What is the Eta Aquariids meteor shower?
Eta Aquariids are associated with the periodic Halley’s Comet, which is visible from Earth every 75 to 76 years.
As the comet races around the Sun, it leaves behind a trail of debris that happens to intersect Earth’s path around the Sun.
Between April and May, Earth slams into this debris and specks of comet burn up in the atmosphere and produce beautiful streaks of light.
Astronomers estimate the meteors disintegrate in the atmosphere at speeds of up to 70km per second.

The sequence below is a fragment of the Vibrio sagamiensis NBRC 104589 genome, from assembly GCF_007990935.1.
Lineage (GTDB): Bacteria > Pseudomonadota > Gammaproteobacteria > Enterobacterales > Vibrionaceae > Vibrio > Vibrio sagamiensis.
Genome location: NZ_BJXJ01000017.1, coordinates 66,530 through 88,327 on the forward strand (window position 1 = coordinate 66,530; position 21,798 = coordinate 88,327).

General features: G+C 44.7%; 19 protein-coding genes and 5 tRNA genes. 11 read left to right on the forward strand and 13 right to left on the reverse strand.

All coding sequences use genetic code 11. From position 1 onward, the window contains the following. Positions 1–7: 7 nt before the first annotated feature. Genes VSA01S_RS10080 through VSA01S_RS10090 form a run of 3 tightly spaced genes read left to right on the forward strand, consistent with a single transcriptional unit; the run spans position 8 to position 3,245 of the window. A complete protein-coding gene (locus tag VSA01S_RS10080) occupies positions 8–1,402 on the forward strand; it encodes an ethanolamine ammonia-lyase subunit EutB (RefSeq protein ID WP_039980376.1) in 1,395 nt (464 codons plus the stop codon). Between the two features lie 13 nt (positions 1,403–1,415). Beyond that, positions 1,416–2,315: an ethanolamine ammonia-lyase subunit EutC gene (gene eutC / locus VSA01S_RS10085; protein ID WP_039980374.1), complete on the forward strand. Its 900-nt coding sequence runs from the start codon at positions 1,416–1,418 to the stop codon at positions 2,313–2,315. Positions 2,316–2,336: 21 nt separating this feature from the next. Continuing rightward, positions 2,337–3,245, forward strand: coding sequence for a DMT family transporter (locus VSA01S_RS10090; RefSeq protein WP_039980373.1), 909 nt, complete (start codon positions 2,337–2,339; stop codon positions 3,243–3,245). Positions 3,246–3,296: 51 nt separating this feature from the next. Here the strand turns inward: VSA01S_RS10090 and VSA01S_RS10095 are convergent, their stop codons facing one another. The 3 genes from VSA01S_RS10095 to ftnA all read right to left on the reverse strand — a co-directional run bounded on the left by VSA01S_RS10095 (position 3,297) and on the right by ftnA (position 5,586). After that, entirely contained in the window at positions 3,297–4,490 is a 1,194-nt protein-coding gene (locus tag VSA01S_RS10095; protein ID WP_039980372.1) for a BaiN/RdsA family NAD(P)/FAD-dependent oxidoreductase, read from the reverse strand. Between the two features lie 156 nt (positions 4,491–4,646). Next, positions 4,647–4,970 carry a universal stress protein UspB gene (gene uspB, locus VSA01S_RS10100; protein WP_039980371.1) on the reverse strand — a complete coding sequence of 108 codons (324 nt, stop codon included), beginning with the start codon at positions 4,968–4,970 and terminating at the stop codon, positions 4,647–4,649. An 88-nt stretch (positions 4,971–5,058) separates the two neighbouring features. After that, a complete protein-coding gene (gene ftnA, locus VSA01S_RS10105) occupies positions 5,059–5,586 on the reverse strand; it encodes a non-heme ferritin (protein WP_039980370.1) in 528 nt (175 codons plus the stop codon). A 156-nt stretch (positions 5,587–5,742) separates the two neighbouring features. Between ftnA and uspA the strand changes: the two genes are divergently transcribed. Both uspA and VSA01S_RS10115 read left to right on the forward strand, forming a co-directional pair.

The Royal Observatory Greenwich said: “Like with most meteor showers, the name comes from the constellation in the night sky that it appears to radiate from. In this case, it’s the Aquarius constellation.”
More specifically, the shower is named after the constellation’s star Eta Aquarii.